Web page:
The train swayed past cropped fields,
Barking collies, abandoned gas works, cows,
Brown bungalows with little gardens
And potting sheds, kids kicking a soccer ball
Down a deserted street. Behind me two teenage girls
Dressed in identical vests and white blouses talked.
“I hate people who are good,” one of them said.
“They want you to be good, too.”
“I know,” the other one said.
“My Aunt Mary is like that. She makes me retch.”
I got up and walked down the wobbling aisle toward
The space between cars. Two guys were sharing a pint
In that conspiratorial way guys like to do.
I stretched my short legs and smelled their whiskey.

Night coming over the western hills, the lights of
The villages along ridges. I wanted to walk into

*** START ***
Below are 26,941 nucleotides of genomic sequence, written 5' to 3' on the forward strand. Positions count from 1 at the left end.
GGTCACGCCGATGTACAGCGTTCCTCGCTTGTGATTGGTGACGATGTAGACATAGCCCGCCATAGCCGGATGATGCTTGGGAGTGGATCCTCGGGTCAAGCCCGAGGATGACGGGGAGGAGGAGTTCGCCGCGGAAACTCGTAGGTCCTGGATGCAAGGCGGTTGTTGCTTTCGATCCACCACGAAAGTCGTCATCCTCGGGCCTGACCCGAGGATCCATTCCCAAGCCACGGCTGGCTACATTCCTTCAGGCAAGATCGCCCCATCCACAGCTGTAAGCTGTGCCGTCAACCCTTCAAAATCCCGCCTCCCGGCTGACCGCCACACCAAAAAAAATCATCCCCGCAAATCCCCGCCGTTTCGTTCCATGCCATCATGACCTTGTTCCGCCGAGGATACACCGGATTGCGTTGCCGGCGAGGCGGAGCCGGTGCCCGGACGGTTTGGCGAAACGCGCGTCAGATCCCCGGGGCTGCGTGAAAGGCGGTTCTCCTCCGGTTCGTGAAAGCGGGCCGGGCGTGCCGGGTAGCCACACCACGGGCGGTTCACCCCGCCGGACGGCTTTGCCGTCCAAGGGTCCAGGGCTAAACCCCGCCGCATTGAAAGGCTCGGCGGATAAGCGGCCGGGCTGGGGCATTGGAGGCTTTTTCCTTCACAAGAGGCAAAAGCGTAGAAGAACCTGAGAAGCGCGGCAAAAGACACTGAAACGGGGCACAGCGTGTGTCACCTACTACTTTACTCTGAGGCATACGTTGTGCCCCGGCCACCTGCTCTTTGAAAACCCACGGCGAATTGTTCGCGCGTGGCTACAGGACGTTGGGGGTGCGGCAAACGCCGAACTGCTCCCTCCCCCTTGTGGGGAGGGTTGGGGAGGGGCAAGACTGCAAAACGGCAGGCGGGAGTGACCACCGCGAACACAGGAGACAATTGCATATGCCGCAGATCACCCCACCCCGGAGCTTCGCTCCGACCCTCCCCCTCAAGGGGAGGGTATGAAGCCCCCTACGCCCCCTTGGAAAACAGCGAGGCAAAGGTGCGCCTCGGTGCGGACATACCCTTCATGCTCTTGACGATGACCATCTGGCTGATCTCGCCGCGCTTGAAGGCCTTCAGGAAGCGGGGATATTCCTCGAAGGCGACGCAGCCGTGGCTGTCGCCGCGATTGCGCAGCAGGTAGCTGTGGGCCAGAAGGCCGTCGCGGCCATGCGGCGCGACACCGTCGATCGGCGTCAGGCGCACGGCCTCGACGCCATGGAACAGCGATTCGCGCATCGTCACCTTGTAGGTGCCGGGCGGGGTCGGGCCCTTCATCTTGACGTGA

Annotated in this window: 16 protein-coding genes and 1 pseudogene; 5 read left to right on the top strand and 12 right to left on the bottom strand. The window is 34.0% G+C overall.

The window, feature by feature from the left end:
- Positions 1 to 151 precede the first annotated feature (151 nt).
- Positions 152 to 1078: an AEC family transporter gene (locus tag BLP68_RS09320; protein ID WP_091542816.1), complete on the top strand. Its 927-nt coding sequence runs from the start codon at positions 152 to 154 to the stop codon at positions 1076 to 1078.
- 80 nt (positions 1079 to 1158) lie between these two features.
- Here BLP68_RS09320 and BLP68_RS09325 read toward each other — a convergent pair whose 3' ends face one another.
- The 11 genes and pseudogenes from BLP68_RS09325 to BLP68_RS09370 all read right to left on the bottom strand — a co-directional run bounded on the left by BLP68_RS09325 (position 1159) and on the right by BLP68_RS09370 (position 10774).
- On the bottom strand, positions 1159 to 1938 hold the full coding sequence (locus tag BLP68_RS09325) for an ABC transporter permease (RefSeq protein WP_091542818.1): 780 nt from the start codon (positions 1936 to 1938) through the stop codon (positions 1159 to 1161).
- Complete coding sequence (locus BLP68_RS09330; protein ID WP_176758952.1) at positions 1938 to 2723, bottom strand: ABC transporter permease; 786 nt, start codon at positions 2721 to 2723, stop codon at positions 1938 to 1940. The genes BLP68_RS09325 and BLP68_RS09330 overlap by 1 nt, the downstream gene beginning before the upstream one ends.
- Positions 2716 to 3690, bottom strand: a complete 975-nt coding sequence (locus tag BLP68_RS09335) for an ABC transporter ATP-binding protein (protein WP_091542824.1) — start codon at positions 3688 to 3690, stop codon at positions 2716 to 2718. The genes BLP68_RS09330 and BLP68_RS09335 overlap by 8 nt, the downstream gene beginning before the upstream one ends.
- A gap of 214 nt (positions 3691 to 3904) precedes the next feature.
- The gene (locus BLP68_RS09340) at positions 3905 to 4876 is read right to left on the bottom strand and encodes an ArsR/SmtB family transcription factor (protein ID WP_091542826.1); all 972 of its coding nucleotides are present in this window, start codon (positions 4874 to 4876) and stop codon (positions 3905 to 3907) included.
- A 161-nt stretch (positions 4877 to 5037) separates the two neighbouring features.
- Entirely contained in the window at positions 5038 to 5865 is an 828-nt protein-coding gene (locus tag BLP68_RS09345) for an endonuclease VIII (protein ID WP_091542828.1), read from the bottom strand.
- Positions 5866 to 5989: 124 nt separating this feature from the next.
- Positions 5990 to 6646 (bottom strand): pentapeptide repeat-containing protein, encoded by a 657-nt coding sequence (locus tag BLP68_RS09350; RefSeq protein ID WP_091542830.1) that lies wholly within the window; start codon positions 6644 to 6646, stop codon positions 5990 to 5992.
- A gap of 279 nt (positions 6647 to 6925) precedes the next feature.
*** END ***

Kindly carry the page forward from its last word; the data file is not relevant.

A house and be welcomed like some long-lost uncle.
I wanted to see everyone rise excitedly.
I wanted to smell the cooking, the wash, the closets,
The cats, the peculiar odors of various skins.

The girls were still talking but in lower and tenser voices.
Two more stops and we’d all be getting off.
I was taking the ferry across a sea I’d never crossed.
The windows inside the coach were beaded with the vapor.
Of human warmth. I ran my fingers along the jeweled moment
Before it died in the taunting arms of speech.

— Baron Wormser